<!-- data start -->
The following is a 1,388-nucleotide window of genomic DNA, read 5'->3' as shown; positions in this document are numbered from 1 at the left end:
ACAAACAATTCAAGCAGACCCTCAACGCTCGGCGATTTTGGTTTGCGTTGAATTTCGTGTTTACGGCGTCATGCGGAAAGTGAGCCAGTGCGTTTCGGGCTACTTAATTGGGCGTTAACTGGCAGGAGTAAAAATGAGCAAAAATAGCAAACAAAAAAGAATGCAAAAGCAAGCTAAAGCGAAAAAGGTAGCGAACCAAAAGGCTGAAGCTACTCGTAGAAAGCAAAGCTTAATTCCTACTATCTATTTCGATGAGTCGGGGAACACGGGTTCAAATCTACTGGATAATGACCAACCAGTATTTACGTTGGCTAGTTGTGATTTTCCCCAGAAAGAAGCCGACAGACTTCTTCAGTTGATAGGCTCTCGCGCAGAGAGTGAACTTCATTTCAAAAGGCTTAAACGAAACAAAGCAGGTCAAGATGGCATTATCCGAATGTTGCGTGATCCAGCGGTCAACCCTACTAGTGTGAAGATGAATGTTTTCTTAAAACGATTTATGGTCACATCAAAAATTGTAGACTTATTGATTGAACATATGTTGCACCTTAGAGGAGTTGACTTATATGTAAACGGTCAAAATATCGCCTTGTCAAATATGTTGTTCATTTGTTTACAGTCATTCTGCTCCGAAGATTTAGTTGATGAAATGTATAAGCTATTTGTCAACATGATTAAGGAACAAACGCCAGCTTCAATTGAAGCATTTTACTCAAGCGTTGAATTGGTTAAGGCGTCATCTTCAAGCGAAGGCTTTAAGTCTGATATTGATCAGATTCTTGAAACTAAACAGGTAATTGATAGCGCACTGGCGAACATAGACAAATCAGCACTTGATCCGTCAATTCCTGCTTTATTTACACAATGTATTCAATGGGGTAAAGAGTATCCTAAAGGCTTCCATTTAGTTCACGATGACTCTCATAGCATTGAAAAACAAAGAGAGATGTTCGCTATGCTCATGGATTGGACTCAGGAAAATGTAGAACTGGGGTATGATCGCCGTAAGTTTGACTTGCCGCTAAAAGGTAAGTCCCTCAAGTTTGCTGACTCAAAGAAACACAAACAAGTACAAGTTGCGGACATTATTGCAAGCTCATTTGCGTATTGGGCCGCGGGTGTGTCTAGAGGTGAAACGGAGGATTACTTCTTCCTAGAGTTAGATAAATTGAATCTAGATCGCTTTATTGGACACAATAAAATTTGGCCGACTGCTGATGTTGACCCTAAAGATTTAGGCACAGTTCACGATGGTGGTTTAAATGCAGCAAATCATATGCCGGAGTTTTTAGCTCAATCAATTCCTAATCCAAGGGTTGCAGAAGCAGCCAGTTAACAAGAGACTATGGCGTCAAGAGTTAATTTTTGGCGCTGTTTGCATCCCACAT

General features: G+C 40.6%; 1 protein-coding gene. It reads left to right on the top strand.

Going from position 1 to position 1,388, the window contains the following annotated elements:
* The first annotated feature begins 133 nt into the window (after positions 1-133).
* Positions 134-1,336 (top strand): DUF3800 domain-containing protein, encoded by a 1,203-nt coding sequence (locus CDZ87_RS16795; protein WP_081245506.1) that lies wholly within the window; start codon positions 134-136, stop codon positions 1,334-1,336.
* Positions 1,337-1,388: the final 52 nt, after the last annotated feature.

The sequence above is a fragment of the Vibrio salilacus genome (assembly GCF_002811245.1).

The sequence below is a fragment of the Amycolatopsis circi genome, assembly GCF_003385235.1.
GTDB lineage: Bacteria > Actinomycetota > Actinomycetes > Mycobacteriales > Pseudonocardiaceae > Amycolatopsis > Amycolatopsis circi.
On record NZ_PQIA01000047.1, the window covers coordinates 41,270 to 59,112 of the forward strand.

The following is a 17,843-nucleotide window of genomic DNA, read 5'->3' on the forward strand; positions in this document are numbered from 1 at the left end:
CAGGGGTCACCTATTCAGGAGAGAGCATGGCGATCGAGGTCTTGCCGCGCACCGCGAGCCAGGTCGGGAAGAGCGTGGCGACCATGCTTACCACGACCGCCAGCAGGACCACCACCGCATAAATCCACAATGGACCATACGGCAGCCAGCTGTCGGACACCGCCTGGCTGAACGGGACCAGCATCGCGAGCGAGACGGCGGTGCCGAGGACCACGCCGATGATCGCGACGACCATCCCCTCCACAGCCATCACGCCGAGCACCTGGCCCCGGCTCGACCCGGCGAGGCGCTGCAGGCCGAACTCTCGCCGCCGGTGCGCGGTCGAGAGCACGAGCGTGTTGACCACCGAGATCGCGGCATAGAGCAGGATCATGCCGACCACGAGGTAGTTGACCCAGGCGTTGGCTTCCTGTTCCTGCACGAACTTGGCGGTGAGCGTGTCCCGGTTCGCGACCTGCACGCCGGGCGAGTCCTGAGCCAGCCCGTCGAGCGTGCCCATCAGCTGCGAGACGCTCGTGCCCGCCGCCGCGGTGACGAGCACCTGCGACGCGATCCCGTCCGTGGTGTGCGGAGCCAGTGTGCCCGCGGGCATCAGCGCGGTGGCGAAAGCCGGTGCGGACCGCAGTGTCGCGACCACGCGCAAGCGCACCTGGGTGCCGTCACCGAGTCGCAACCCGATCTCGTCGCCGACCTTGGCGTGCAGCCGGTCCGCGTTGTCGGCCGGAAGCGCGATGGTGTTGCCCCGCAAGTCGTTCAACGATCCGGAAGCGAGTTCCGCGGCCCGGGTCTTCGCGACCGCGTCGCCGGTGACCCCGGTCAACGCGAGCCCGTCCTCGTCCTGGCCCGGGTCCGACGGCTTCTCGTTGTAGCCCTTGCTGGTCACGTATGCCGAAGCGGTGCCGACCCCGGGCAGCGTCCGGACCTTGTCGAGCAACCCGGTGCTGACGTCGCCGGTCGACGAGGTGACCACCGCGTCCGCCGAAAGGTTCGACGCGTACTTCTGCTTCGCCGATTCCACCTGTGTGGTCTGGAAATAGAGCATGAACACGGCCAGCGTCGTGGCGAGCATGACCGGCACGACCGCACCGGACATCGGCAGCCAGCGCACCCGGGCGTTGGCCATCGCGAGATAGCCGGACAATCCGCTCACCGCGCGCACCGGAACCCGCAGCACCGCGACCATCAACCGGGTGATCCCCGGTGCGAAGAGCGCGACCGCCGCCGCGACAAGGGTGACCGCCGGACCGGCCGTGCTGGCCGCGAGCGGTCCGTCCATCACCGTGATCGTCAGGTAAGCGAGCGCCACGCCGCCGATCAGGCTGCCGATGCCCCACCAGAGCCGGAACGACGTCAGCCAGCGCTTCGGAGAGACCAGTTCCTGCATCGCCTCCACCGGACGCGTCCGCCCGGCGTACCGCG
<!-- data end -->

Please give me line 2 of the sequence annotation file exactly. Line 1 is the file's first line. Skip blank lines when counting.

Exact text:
ACAAACAATTCAAGCAGACCCTCAACGCTCGGCGATTTTGGTTTGCGTTGAATTTCGTGTTTACGGCGTCATGCGGAAAGTGAGCCAGTGCGTTTCGGGCTACTTAATTGGGCGTTAACTGGCAGGAGTAAAAATGAGCAAAAATAGCAAACAAAAAAGAATGCAAAAGCAAGCTAAAGCGAAAAAGGTAGCGAACCAAAAGGCTGAAGCTACTCGTAGAAAGCAAAGCTTAATTCCTACTATCTATTTCGATGAGTCGGGGAACACGGGTTCAAATCTACTGGATAATGACCAACCAGTATTTACGTTGGCTAGTTGTGATTTTCCCCAGAAAGAAGCCGACAGACTTCTTCAGTTGATAGGCTCTCGCGCAGAGAGTGAACTTCATTTCAAAAGGCTTAAACGAAACAAAGCAGGTCAAGATGGCATTATCCGAATGTTGCGTGATCCAGCGGTCAACCCTACTAGTGTGAAGATGAATGTTTTCTTAAAACGATTTATGGTCACATCAAAAATTGTAGACTTATTGATTGAACATATGTTGCACCTTAGAGGAGTTGACTTATATGTAAACGGTCAAAATATCGCCTTGTCAAATATGTTGTTCATTTGTTTACAGTCATTCTGCTCCGAAGATTTAGTTGATGAAATGTATAAGCTATTTGTCAACATGATTAAGGAACAAACGCCAGCTTCAATTGAAGCATTTTACTCAAGCGTTGAATTGGTTAAGGCGTCATCTTCAAGCGAAGGCTTTAAGTCTGATATTGATCAGATTCTTGAAACTAAACAGGTAATTGATAGCGCACTGGCGAACATAGACAAATCAGCACTTGATCCGTCAATTCCTGCTTTATTTACACAATGTATTCAATGGGGTAAAGAGTATCCTAAAGGCTTCCATTTAGTTCACGATGACTCTCATAGCATTGAAAAACAAAGAGAGATGTTCGCTATGCTCATGGATTGGACTCAGGAAAATGTAGAACTGGGGTATGATCGCCGTAAGTTTGACTTGCCGCTAAAAGGTAAGTCCCTCAAGTTTGCTGACTCAAAGAAACACAAACAAGTACAAGTTGCGGACATTATTGCAAGCTCATTTGCGTATTGGGCCGCGGGTGTGTCTAGAGGTGAAACGGAGGATTACTTCTTCCTAGAGTTAGATAAATTGAATCTAGATCGCTTTATTGGACACAATAAAATTTGGCCGACTGCTGATGTTGACCCTAAAGATTTAGGCACAGTTCACGATGGTGGTTTAAATGCAGCAAATCATATGCCGGAGTTTTTAGCTCAATCAATTCCTAATCCAAGGGTTGCAGAAGCAGCCAGTTAACAAGAGACTATGGCGTCAAGAGTTAATTTTTGGCGCTGTTTGCATCCCACAT